I greatly respect John Dowson’s opinion. However I don’t agree with him that Andrew has failed to represent his community. The community voted for this particular team, and Andrew was one candidate who walked in uncontested. Unless it can be shown that there is some vested interest, our pollies tend to support policy they think will work. It’s very rare, and often bad form, if a politician votes purely according to popular opinion. In fact, we expect them to be better informed than the general public. That said, I’m equally disappointed with many facets of PSA49, just as much in terms of what it lacks as well as what it explicity allows.

    I think we should leave off the finger pointing and put our energies into working constructively to get the best out of PSA-49. Hopefully that will mean a tight design guidelines document in the very near future and eventually, some quality development.

    The council must keep its eye on the ball, and the community must keep its eye on the council. We’ll get there!

    Lloyd

    • freoview said, on February 24, 2012 at 3:15 pm

      I pretty much agree with what you have written, Lloys, so it comes back to the apathy when it comes to election time, when most residents of Fremantle elect not to vote.

      No doubt this council is full of intelligent younger people, and that is good, as the oldies should leave it to decide what the future should bring. They have the best intentions, I am pretty sure of that as well, but when it comes to PSA 49 they were narrow minded and unwilling to change their views, and that is what disappoints me.

      The community consultation we had to have was a waste of time and I am upset council thought they had the right to waste my time, because they were never going to listen, no matter how much Brad ad Andrew will deny that. had they listened Woolstores would have ended up being 8 storeys only, Target only six, etc.

      Roel

    • rachelpemberton said, on February 24, 2012 at 3:32 pm

      well said Lloyd.

  7. John Dowson said, on February 26, 2012 at 1:06 am

    Lloyd, I don’t see that there is anything wrong with a bit of finger pointing now and again- after all it is human beings who vote at Council, not computers or machines. You even have Cr Pemberton now agreeing with you.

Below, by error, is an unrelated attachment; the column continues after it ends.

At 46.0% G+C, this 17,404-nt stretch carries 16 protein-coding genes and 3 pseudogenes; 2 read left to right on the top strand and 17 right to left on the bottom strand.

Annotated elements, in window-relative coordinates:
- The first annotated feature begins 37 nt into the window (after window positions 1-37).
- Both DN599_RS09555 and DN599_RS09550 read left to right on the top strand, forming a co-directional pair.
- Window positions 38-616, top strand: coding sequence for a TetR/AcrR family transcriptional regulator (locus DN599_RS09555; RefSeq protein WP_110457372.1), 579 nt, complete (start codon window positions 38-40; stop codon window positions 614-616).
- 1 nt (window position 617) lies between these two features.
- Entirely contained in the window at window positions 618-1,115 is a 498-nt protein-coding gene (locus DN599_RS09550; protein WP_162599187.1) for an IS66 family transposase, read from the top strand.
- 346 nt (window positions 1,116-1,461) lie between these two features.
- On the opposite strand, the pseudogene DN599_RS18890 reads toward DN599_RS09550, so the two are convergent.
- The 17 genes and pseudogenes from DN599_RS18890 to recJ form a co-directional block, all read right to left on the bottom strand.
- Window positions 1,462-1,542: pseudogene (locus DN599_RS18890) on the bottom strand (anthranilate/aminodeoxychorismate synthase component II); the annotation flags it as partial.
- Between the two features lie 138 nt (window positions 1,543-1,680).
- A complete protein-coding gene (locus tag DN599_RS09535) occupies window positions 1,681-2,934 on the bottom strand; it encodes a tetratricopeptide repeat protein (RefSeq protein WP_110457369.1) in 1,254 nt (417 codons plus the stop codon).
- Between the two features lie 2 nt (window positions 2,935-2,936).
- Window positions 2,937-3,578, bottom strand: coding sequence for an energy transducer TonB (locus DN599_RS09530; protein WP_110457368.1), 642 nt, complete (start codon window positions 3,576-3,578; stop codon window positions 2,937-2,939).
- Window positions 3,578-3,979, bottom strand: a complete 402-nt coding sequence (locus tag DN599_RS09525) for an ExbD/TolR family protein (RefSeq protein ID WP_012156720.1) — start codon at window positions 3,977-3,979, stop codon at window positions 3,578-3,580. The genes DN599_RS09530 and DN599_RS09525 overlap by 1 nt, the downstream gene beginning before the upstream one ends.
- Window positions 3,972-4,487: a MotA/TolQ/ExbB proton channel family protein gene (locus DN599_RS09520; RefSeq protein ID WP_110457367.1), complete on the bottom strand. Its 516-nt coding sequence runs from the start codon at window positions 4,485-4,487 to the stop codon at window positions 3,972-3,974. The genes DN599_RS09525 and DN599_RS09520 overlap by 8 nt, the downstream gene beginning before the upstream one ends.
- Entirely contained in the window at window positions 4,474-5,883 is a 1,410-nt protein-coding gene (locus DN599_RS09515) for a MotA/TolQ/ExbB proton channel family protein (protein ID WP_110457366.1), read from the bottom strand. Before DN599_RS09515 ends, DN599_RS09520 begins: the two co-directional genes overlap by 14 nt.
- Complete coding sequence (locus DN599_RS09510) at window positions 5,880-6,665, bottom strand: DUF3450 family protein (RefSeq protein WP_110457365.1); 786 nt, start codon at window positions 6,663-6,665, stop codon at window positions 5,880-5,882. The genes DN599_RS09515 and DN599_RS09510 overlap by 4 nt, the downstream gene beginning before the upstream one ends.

I look forward to seeing how the ‘tight design guidelines’ will actually represent true design guidelines. After all, genuine design guidelines will have to assess, among other things, the character of the place. But wait, character depends on, among other things, HEIGHT. And, the mayor has written on Roel’s blog, he looks forward to the community helping with the design guidelines- “the other aspects that aren’t height.” Impossible, because height has to be part of any design guidelines. No wonder Roel is sick of wasting his time on this whole pre determined nightmare.

  8. Freo rip said, on February 28, 2012 at 9:02 am

    I agree, height is a significant parameter when it comes to a City’s character. The height debate was energetically debated as part of PSA-49 and no doubt it will continue to be, but PSA-49 is now policy. We all made our opinions heard. It’s time for some pragmatism and to realise that there are many other significant parameters, including architecutral style, choice of materials, energy and environmental considerations, affordability, street level access and connectivity, relationships to adjacent buildings etc. that must also be debated and hopefully incorporated into design guildelines. Height aside, how we interact with these buildings at street level will be very important to Fremantle and its overall character. We must now focus on how to achieve the most effective design guidelines possible, so we’re not caught with our trousers down in front of a DAP.